Suresh Raina has high expectations from the Chennai team

Indian Premier League 2009

Cricket extravaganza set to begin

The mass transportation across the Indian Ocean Lalit Modi referred to has been reasonably fluent, which reflects well on the ad hoc hosts and the drive and efficiency of Modi himself.

On Tuesday evening, at a press conference that turned into a double act between Lalit Modi and Shah Rukh Khan, the chairman and commissioner of the IPL began an answer by waxing eloquent about a 'carnival of cricket' and ended it by referring to the testing conditions that await Indian batsmen in South Africa. The order in which he made his points may have been instructive: this year, as last, the IPL is basing its ruthless business model on entertainment. Now, as then, cricket feels suspiciously like a means to an end. Perhaps the sooner we get used to the idea, the sooner we can all move on.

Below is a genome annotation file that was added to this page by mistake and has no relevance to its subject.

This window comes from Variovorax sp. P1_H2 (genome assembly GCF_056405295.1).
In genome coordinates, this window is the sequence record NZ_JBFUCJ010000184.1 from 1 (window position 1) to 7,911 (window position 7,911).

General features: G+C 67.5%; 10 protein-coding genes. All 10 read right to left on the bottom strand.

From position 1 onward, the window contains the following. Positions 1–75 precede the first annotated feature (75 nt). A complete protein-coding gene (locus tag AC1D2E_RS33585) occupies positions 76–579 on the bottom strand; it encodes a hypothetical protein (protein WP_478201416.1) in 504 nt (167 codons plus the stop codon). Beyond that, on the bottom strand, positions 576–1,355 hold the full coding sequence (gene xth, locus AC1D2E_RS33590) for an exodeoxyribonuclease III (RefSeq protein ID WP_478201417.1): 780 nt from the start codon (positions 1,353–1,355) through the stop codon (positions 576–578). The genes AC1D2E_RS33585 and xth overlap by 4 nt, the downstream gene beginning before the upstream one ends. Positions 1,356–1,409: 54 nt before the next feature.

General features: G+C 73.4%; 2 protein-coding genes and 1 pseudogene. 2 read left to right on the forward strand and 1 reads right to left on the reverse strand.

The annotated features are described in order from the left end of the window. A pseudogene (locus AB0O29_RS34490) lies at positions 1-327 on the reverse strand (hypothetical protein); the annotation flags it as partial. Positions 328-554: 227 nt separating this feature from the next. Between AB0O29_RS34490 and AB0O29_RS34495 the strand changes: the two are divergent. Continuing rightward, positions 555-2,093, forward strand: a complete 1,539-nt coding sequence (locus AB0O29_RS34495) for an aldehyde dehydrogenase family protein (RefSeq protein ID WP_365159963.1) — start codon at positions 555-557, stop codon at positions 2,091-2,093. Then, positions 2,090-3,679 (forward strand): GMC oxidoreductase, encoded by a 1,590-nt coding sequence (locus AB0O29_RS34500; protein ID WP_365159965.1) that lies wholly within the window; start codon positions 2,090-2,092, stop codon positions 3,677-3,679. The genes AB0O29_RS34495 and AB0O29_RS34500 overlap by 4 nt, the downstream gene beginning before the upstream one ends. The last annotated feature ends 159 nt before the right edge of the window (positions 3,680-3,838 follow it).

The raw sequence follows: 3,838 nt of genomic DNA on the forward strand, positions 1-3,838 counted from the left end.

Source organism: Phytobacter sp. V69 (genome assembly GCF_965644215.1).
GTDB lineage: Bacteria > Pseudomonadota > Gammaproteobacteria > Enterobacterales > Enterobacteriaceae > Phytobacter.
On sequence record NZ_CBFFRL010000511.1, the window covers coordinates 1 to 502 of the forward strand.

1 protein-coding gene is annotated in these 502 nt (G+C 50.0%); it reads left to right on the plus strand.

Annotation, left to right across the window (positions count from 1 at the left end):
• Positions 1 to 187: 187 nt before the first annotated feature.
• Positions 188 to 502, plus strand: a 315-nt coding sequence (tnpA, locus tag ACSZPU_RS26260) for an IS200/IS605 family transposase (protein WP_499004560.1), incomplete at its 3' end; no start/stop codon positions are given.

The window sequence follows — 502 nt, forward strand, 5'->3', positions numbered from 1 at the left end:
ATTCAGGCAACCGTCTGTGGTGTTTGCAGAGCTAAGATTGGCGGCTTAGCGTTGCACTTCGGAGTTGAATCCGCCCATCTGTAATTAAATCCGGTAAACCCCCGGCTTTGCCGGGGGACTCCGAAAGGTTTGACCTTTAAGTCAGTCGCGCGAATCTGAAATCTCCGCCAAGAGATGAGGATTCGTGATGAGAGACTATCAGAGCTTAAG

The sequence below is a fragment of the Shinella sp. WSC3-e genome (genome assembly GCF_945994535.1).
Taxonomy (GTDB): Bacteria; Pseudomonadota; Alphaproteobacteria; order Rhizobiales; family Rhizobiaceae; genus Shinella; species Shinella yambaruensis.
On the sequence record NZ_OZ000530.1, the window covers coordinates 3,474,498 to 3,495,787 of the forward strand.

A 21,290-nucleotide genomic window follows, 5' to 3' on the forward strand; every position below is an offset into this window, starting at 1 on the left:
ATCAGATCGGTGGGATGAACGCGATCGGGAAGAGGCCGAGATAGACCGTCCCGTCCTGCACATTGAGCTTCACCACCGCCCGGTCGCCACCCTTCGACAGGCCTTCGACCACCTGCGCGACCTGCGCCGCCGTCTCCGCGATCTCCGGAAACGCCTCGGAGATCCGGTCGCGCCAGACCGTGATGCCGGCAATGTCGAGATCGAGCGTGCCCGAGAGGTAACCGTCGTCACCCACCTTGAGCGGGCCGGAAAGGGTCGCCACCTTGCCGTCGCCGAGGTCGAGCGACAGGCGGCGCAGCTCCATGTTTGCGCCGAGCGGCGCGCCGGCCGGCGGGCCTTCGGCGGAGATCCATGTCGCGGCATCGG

It may not be easy. An email that landed from the company employed to do the IPL's public relations cheerily alerted us to the floats which were scheduled to drive around Cape Town as part of Modi's plan to seduce the locals. They would, it said, contain players and other celebrities. No matter that the IPL has moved to another continent: Shah Rukh and Preity Zinta, interviewed by Mark Nicholas during the mid-innings break in Monday's one-day international between South Africa and Australia in Port Elizabeth, remain irrepressibly to the fore.

The mass transportation across the Indian Ocean Modi referred to has been reasonably fluent, which reflects well both on the ad hoc hosts and the drive and efficiency of Modi himself. Blockbusters are not supposed to take an unexpected twist as early as the second chapter, so the fact that a 36-day, 59-match tournament is taking place at such short notice is a miracle in itself, even if Modi's claim that all has been 'smooth sailing' is stretching the self-congratulation a little.